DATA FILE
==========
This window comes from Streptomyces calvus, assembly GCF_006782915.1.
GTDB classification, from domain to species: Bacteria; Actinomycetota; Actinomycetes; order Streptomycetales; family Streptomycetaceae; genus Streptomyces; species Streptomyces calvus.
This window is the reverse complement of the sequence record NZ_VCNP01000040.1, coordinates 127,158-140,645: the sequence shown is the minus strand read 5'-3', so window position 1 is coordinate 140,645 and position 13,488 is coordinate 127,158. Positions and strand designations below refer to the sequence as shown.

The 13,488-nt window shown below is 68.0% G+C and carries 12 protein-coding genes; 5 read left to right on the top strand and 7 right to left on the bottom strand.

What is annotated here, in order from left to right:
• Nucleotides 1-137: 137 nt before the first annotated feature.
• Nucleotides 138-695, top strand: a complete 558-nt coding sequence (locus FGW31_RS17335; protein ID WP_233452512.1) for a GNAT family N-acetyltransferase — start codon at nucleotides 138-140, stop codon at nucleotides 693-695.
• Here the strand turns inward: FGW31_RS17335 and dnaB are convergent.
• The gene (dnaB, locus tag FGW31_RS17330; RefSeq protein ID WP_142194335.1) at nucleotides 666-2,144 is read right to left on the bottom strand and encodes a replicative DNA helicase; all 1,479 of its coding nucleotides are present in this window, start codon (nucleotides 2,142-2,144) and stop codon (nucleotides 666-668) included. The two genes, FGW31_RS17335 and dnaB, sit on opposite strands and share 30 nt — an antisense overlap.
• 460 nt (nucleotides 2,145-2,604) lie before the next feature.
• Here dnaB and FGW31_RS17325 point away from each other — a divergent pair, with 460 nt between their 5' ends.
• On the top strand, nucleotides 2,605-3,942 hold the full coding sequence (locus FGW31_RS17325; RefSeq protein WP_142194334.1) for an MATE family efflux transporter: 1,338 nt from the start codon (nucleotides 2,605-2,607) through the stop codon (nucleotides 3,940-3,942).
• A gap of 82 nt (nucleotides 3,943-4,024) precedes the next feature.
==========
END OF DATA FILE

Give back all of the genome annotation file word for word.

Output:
This window comes from Streptomyces calvus, assembly GCF_006782915.1.
GTDB classification, from domain to species: Bacteria; Actinomycetota; Actinomycetes; order Streptomycetales; family Streptomycetaceae; genus Streptomyces; species Streptomyces calvus.
This window is the reverse complement of the sequence record NZ_VCNP01000040.1, coordinates 127,158-140,645: the sequence shown is the minus strand read 5'-3', so window position 1 is coordinate 140,645 and position 13,488 is coordinate 127,158. Positions and strand designations below refer to the sequence as shown.

The 13,488-nt window shown below is 68.0% G+C and carries 12 protein-coding genes; 5 read left to right on the top strand and 7 right to left on the bottom strand.

What is annotated here, in order from left to right:
• Nucleotides 1-137: 137 nt before the first annotated feature.
• Nucleotides 138-695, top strand: a complete 558-nt coding sequence (locus FGW31_RS17335; protein ID WP_233452512.1) for a GNAT family N-acetyltransferase — start codon at nucleotides 138-140, stop codon at nucleotides 693-695.
• Here the strand turns inward: FGW31_RS17335 and dnaB are convergent.
• The gene (dnaB, locus tag FGW31_RS17330; RefSeq protein ID WP_142194335.1) at nucleotides 666-2,144 is read right to left on the bottom strand and encodes a replicative DNA helicase; all 1,479 of its coding nucleotides are present in this window, start codon (nucleotides 2,142-2,144) and stop codon (nucleotides 666-668) included. The two genes, FGW31_RS17335 and dnaB, sit on opposite strands and share 30 nt — an antisense overlap.
• 460 nt (nucleotides 2,145-2,604) lie before the next feature.
• Here dnaB and FGW31_RS17325 point away from each other — a divergent pair, with 460 nt between their 5' ends.
• On the top strand, nucleotides 2,605-3,942 hold the full coding sequence (locus FGW31_RS17325; RefSeq protein WP_142194334.1) for an MATE family efflux transporter: 1,338 nt from the start codon (nucleotides 2,605-2,607) through the stop codon (nucleotides 3,940-3,942).
• A gap of 82 nt (nucleotides 3,943-4,024) precedes the next feature.